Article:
Show more to sell more

by Admin
Updated: July 26, 2018

Optimal inventory for sales must take account of the strange psychology of show more to sell more

Optimal inventory levels in terms of supply chain dynamics can be modeled and calculated quite accurately. Unfortunately, that kind of analysis doesn’t take into account the psychology of sales as it relates to how much is visibly for sale.

Established ways of calculating retail inventory levels make assumptions about demand, e.g. if you’ll be replenishing the shelves at the end of each day, each shelf should be stocked with a day’s worth of inventory.

However, we all know that visible inventory levels affect demand and customers don’t respond well to half-empty shelves. This psychological factor is difficult to calculate but relatively easy to put into practice.

Theory tells us...

Everyone wants the last/only item because otherwise they’ll miss out completely. This is the Scarcity Principle.

Experience tells us...

Unless it’s something is truly precious and rare (either because of what it is or because of its exceptionally low price), no-one buys one of one.

When I first studied retail sales, we had a principle that in order to get customer to commit to buy you have to be committed to what you’re selling: Putting out fewer than 4 items to see if the product will sell is not a good test - it doesn’t work.

More catchy versions of this idea are along the lines of pile/stack ’em high, see/watch ’em fly (although I think this began as “Stack them high, sell them cheap” which means something different).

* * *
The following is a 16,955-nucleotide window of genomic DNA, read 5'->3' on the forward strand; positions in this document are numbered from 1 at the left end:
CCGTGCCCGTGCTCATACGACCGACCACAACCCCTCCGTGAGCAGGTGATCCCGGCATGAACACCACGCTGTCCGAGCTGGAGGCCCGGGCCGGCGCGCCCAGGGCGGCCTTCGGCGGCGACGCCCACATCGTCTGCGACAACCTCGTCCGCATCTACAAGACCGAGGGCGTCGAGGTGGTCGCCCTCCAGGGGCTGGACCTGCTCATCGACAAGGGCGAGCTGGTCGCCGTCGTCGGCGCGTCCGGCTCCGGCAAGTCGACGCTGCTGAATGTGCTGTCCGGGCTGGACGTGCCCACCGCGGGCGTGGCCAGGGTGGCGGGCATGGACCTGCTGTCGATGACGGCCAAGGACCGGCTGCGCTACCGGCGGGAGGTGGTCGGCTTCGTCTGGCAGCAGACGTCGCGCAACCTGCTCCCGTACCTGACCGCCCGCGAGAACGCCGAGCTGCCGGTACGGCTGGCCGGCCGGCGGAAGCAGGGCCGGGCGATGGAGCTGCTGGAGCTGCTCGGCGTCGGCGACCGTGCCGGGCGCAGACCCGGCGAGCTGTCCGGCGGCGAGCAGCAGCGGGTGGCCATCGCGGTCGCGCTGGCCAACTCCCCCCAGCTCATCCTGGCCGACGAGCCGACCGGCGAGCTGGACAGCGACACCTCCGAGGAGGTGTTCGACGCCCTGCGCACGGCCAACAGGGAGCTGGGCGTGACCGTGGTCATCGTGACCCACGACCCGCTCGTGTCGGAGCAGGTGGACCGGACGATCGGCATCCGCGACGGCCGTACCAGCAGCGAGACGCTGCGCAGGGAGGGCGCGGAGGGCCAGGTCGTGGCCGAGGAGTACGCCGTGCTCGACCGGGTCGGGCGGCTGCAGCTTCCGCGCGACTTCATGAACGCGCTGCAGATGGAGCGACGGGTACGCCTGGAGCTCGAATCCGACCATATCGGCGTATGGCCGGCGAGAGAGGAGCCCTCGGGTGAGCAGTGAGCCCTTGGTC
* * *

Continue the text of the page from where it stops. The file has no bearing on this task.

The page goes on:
Alternatively: The sales of the many outweigh the sales of the few.

We can speculate as to reasons why this matters...

Sell more of more

When the visible inventory level is high, I feel encouraged to buy:

  • The retailer must have belief and confidence in the product.
  • The product must be popular - and everyone can’t be wrong.
  • The product must be popular - and if it turns out to be not so good I won’t be alone.
  • I have some control - I can choose the one that looks freshest.

Sell less of less

When the visible inventory level is low, e.g. if there are only one or two available, I feel uncomfortable about buying:

  • Maybe the product is new and not even the retailer trusts it.
  • Maybe the product isn’t popular (because it’s not good).
  • If the product did sell well, maybe everyone got the best ones and I’m left with the dregs (I’ll hold off until it’s restocked).
  • Maybe the supplier is going out of business.
  • Maybe the retailer is going out of business.

Independence of other factors

This principle works whether the product is new or established.

It also works whether or not there is a special offer.

More info

“What Is the Scarcity Principle?” at explorepsychology.com.

“Stack ’em High… and Watch ’em Fly” at linkedin.com.

I thought this principle was well-known but experience of various industries reveals not only that this isn’t the case, it’s often actively resisted: Putting a few on display to “see how they sell” usually fails.

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